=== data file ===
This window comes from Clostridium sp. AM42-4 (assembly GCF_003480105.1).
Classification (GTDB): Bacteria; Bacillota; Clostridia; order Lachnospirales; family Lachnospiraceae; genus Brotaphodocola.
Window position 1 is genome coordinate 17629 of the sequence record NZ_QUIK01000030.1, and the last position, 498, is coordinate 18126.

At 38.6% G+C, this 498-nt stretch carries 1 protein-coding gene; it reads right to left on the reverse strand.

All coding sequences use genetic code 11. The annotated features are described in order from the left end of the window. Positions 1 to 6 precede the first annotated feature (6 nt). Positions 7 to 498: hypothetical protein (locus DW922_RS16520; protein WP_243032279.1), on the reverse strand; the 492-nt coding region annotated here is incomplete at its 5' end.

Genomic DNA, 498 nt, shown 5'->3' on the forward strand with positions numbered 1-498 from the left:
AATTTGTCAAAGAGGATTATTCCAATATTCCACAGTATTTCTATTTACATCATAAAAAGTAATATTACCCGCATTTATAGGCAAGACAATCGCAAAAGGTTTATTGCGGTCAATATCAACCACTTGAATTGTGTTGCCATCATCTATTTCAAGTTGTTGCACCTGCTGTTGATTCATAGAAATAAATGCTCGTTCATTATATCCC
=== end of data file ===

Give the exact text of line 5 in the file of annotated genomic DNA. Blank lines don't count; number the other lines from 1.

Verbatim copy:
All coding sequences use genetic code 11. The annotated features are described in order from the left end of the window. Positions 1 to 6 precede the first annotated feature (6 nt). Positions 7 to 498: hypothetical protein (locus DW922_RS16520; protein WP_243032279.1), on the reverse strand; the 492-nt coding region annotated here is incomplete at its 5' end.